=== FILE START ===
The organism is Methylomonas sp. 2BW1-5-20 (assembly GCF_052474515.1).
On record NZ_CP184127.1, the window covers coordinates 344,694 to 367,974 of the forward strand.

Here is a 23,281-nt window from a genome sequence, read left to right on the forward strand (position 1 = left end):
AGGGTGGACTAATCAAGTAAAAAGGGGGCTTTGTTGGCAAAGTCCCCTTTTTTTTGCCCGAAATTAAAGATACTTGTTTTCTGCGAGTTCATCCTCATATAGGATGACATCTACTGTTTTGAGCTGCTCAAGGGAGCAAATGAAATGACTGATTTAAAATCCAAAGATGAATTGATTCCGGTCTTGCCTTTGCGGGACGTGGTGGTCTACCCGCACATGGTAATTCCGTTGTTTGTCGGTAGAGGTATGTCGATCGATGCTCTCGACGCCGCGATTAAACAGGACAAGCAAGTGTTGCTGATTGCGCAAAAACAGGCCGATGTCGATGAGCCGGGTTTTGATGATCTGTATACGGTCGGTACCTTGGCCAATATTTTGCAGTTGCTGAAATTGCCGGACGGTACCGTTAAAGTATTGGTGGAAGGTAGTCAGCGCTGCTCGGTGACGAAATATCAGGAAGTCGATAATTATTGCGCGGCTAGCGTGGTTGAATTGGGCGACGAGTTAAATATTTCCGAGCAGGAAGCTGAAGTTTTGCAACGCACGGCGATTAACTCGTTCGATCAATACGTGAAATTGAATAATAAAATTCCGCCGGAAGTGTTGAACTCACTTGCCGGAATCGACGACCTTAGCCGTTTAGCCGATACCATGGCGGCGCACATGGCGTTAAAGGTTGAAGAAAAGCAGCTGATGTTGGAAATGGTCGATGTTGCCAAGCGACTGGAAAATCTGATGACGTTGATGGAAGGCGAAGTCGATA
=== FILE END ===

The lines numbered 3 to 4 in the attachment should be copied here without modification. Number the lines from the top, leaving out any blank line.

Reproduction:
Here is a 23,281-nt window from a genome sequence, read left to right on the forward strand (position 1 = left end):
AGGGTGGACTAATCAAGTAAAAAGGGGGCTTTGTTGGCAAAGTCCCCTTTTTTTTGCCCGAAATTAAAGATACTTGTTTTCTGCGAGTTCATCCTCATATAGGATGACATCTACTGTTTTGAGCTGCTCAAGGGAGCAAATGAAATGACTGATTTAAAATCCAAAGATGAATTGATTCCGGTCTTGCCTTTGCGGGACGTGGTGGTCTACCCGCACATGGTAATTCCGTTGTTTGTCGGTAGAGGTATGTCGATCGATGCTCTCGACGCCGCGATTAAACAGGACAAGCAAGTGTTGCTGATTGCGCAAAAACAGGCCGATGTCGATGAGCCGGGTTTTGATGATCTGTATACGGTCGGTACCTTGGCCAATATTTTGCAGTTGCTGAAATTGCCGGACGGTACCGTTAAAGTATTGGTGGAAGGTAGTCAGCGCTGCTCGGTGACGAAATATCAGGAAGTCGATAATTATTGCGCGGCTAGCGTGGTTGAATTGGGCGACGAGTTAAATATTTCCGAGCAGGAAGCTGAAGTTTTGCAACGCACGGCGATTAACTCGTTCGATCAATACGTGAAATTGAATAATAAAATTCCGCCGGAAGTGTTGAACTCACTTGCCGGAATCGACGACCTTAGCCGTTTAGCCGATACCATGGCGGCGCACATGGCGTTAAAGGTTGAAGAAAAGCAGCTGATGTTGGAAATGGTCGATGTTGCCAAGCGACTGGAAAATCTGATGACGTTGATGGAAGGCGAAGTCGATA